New Joint Operations Center Gearing Up For Space Warfare
SCHRIEVER AIR FORCE BASE, Colorado – At a new joint operations center in the mountains of Colorado, the U.S. military and the intelligence community are preparing to fight wars that extend beyond the Earth’s atmosphere.
The Joint Interagency Combined Space Operations Center, or JICSpOC, was the brainchild of Secretary of Defense Ashton Carter. The outfit, located at Schriever Air Force Base, became operational in October.
The purpose of JICSpOC is to more closely integrate space operations with other U.S. military operations, Carter told reporters May 12 after touring the facility and receiving briefings from officials.
“It is now clear from the behavior of many actual and potential antagonists and enemies of the United States that space isn’t a sanctuary and … accordingly it has to be the province of warfighters and not just engineers,” he said.
Col. DeAnna Burt, commander of the Air Force’s 50th Space Wing, said China’s successful test of an anti-satellite weapon in 2007 was “a defining moment” in the push to prepare for a contested space environment.
Her unit operates and supports about 175 spacecraft including critical systems such as GPS and the advanced extremely high frequency communications satellites. They support a range of military activities including remote sensing, command-and-control and communications.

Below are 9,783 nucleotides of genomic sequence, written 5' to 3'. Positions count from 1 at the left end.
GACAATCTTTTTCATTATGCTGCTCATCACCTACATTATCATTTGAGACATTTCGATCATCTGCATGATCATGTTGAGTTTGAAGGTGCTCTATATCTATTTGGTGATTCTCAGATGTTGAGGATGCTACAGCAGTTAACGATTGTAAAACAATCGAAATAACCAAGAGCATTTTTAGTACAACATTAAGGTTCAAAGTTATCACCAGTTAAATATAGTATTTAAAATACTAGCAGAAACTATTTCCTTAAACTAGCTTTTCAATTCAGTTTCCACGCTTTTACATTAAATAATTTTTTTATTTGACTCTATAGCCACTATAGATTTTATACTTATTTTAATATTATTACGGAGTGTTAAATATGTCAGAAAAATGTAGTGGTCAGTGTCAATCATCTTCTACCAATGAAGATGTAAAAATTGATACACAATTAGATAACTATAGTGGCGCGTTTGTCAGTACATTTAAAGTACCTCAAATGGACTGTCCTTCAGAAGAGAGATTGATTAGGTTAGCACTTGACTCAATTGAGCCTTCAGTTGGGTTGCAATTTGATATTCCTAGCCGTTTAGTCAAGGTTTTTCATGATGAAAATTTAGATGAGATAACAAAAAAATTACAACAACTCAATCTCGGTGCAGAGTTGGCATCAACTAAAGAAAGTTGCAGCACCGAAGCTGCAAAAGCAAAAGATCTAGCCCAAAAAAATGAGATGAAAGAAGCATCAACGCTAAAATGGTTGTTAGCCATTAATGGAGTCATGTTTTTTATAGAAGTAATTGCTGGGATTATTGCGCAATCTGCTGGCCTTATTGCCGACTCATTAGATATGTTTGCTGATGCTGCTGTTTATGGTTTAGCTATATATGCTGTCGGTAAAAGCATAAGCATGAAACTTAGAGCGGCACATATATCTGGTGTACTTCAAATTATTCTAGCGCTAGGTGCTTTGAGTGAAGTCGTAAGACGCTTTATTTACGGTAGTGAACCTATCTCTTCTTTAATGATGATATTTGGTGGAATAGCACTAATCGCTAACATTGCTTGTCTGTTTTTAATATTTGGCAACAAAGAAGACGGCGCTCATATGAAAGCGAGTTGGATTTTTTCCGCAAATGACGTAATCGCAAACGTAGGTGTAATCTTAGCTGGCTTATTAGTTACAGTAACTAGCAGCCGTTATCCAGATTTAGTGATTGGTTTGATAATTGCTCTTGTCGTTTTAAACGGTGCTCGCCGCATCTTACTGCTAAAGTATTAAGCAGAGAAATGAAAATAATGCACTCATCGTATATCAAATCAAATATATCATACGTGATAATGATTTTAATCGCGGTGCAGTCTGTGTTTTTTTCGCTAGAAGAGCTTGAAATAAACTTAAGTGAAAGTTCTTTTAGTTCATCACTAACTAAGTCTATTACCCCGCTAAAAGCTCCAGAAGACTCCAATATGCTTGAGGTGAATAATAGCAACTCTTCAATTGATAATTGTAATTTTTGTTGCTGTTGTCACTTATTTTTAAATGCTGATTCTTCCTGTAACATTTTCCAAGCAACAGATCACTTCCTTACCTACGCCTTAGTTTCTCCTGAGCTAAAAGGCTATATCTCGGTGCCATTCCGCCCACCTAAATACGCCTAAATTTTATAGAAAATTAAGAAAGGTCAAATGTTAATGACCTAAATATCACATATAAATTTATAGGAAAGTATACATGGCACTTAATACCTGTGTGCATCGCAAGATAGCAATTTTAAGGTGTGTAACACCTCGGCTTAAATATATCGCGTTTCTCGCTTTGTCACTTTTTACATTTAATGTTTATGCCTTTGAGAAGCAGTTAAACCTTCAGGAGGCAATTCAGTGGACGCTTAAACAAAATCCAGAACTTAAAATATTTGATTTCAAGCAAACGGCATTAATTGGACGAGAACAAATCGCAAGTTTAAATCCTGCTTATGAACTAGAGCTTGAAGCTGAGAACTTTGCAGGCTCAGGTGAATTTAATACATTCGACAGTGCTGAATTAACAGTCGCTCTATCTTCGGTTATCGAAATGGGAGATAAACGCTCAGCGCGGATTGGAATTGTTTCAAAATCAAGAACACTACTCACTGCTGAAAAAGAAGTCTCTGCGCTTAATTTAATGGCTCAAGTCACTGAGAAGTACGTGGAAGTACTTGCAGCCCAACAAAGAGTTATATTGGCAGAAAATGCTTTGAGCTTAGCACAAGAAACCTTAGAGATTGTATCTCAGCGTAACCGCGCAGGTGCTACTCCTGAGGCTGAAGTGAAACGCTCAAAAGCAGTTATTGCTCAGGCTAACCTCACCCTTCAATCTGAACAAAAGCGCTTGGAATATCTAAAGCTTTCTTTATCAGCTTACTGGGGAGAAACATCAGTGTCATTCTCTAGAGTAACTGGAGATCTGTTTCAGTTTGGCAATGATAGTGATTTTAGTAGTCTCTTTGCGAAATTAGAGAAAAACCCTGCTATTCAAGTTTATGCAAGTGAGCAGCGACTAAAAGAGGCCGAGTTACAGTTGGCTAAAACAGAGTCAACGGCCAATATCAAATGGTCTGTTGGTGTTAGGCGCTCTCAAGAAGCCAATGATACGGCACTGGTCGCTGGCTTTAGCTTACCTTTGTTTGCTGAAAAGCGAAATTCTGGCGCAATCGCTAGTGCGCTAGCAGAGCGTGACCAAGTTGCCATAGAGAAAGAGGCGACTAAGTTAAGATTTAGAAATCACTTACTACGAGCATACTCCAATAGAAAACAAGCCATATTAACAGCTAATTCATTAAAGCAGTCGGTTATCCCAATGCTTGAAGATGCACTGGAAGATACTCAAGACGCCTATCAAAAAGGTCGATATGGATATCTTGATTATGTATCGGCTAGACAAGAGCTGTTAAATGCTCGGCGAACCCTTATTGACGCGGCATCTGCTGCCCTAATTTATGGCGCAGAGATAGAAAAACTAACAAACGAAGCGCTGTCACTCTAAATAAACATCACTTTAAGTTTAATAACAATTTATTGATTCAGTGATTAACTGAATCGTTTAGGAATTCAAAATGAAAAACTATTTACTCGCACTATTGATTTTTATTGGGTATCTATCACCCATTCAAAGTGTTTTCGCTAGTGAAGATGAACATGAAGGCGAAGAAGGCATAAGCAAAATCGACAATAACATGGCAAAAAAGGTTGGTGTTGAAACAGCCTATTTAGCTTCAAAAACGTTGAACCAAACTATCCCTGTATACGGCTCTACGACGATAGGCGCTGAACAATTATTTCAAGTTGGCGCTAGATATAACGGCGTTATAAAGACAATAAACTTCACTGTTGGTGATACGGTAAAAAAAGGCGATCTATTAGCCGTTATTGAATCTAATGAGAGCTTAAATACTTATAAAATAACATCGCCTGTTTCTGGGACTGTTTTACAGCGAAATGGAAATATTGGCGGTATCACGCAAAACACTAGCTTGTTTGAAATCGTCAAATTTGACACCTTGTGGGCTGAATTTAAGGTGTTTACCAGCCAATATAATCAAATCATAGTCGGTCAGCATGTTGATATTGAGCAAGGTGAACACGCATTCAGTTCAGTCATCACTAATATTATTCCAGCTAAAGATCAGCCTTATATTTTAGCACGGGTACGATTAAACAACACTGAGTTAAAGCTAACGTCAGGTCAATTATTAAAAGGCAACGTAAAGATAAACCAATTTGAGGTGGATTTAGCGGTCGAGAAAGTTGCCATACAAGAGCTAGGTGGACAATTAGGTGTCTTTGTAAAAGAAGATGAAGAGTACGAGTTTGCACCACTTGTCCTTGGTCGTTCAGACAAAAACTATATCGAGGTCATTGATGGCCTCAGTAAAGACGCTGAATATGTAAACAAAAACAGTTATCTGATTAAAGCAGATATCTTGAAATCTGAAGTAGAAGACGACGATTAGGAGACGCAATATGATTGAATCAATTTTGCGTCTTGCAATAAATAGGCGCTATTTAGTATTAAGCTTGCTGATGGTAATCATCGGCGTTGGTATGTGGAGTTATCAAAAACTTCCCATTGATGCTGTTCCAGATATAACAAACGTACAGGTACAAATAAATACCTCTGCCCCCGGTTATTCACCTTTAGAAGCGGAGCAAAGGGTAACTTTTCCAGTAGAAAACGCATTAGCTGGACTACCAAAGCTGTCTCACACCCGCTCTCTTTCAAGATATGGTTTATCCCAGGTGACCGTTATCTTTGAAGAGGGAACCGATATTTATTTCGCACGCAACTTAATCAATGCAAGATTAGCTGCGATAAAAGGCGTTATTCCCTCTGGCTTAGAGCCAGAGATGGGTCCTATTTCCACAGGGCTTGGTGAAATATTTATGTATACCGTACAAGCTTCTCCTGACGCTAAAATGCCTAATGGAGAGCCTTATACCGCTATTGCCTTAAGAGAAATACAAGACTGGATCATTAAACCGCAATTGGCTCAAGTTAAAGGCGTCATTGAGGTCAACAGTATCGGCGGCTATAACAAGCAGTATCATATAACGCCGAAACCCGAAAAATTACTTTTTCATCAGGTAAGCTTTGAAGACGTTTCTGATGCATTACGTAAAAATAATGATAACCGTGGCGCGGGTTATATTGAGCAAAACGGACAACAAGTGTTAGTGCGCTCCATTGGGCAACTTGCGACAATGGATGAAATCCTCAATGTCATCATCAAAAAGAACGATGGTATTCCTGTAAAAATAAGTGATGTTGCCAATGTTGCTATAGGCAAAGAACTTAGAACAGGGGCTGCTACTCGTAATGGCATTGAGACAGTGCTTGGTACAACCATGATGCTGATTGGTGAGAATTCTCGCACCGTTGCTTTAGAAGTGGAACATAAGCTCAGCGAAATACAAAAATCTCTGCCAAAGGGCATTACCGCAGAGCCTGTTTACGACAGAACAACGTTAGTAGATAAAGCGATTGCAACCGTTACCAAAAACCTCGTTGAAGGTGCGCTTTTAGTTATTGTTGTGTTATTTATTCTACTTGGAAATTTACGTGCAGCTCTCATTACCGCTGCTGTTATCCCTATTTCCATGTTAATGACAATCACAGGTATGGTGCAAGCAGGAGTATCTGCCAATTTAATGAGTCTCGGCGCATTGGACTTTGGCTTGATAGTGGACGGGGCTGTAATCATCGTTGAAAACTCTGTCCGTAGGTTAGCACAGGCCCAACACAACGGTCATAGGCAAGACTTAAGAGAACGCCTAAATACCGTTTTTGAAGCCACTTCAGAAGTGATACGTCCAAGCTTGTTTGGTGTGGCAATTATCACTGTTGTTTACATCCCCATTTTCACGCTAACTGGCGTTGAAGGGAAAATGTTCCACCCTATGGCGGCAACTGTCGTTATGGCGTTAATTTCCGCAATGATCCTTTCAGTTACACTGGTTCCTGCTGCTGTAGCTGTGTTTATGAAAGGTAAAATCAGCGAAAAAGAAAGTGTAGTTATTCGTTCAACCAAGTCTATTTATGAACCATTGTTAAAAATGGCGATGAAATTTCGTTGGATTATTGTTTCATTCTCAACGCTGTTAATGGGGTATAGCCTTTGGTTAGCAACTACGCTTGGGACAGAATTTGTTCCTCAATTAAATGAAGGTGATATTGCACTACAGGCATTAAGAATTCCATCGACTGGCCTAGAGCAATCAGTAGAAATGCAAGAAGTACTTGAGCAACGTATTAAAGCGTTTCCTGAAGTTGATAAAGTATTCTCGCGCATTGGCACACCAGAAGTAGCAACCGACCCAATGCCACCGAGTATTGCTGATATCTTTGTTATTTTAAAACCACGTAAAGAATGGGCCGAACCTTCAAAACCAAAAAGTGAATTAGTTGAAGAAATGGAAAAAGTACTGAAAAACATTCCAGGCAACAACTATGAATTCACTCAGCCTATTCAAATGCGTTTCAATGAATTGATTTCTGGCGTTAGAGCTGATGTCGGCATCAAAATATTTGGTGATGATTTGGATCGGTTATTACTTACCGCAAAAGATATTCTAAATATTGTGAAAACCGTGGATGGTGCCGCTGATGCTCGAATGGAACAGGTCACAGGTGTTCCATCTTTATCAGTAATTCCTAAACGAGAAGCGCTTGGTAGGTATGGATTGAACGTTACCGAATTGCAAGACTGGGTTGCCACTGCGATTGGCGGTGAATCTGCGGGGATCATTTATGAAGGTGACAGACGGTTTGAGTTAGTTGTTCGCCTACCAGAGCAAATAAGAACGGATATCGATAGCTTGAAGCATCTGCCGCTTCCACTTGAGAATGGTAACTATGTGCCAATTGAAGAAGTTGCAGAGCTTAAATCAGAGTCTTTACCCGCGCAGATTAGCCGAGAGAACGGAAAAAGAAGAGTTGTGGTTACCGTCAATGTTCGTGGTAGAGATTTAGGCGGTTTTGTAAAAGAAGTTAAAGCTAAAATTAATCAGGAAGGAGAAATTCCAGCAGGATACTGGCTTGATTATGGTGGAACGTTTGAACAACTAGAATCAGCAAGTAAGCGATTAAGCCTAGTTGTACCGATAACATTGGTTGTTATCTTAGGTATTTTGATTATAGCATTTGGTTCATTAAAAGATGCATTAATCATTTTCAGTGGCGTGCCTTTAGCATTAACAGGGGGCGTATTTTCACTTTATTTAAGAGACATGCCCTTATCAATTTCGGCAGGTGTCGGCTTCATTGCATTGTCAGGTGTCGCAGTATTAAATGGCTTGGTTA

The new joint operations center is positioned to play an important role in helping the U.S. national security community coordinate and deal with threats and disruptions to satellite operations, Burt told reporters. The event marked the first time that media had been invited to the base to discuss JICSpOC, according to a military official.
The space group is tasked with finding new tactics, techniques and procedures for operations. Reporters accompanying Carter on his trip were given a tour of the GPS operations center at Schriever, which controls all of the U.S military’s precision timing and navigation satellites.
“What the JICSpOC is doing is asking itself, how would we change the way that operated if the GPS constellation came under threat or … electromagnetic or physical attack?” Carter said. “This is something that we need to do, and I was extremely pleased with the progress made there.”
The joint operations center has been conducting wargames and simulations to test new concepts. But officials there have not been relegated to the practice field, the head of the Pentagon noted.
“They are doing real-world, minute-by-minute, no-kidding operations,” he said without providing details. “I can’t go into what they are.”
Carter also suggested that the U.S. military’s space components could soon be engaged in offensive operations against the Islamic State.
“I have instructed our space community to join the fight, to figure out what we can do to contribute,” he said. “I can’t explain what they can do but they can do some things.”